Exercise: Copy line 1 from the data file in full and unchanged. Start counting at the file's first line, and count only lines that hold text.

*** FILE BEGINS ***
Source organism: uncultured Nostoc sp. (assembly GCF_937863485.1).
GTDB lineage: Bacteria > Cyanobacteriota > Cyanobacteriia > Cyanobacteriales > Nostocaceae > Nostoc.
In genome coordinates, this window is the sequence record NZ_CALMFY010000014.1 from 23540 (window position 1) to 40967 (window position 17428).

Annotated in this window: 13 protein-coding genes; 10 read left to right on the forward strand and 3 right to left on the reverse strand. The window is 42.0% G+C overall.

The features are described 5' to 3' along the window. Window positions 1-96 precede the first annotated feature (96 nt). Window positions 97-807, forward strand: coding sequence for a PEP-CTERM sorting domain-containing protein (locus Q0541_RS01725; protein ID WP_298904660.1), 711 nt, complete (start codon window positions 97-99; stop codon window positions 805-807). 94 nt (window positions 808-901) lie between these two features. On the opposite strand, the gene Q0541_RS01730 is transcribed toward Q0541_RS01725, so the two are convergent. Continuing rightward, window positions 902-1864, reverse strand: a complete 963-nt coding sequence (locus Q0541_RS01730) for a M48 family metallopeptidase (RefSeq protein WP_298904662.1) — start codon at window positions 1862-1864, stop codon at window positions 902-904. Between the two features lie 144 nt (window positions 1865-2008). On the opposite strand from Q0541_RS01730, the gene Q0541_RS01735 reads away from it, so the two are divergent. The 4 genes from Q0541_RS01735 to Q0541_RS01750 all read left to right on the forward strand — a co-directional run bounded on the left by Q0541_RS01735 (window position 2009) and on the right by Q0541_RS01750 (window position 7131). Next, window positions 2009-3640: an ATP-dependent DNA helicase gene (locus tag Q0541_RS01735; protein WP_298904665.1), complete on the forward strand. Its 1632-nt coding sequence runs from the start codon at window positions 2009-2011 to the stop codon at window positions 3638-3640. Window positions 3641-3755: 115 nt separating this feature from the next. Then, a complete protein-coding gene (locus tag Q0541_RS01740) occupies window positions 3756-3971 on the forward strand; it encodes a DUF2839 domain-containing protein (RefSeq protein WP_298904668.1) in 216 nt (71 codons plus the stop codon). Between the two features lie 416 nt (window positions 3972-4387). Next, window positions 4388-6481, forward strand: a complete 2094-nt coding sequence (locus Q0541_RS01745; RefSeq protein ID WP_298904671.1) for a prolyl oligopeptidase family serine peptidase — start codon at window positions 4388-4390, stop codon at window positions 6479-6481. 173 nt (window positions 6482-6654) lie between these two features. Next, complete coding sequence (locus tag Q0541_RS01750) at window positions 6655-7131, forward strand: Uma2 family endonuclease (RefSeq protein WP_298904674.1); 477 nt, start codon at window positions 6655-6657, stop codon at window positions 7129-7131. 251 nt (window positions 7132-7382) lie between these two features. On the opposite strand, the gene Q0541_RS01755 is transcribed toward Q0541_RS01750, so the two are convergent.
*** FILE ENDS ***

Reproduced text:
Source organism: uncultured Nostoc sp. (assembly GCF_937863485.1).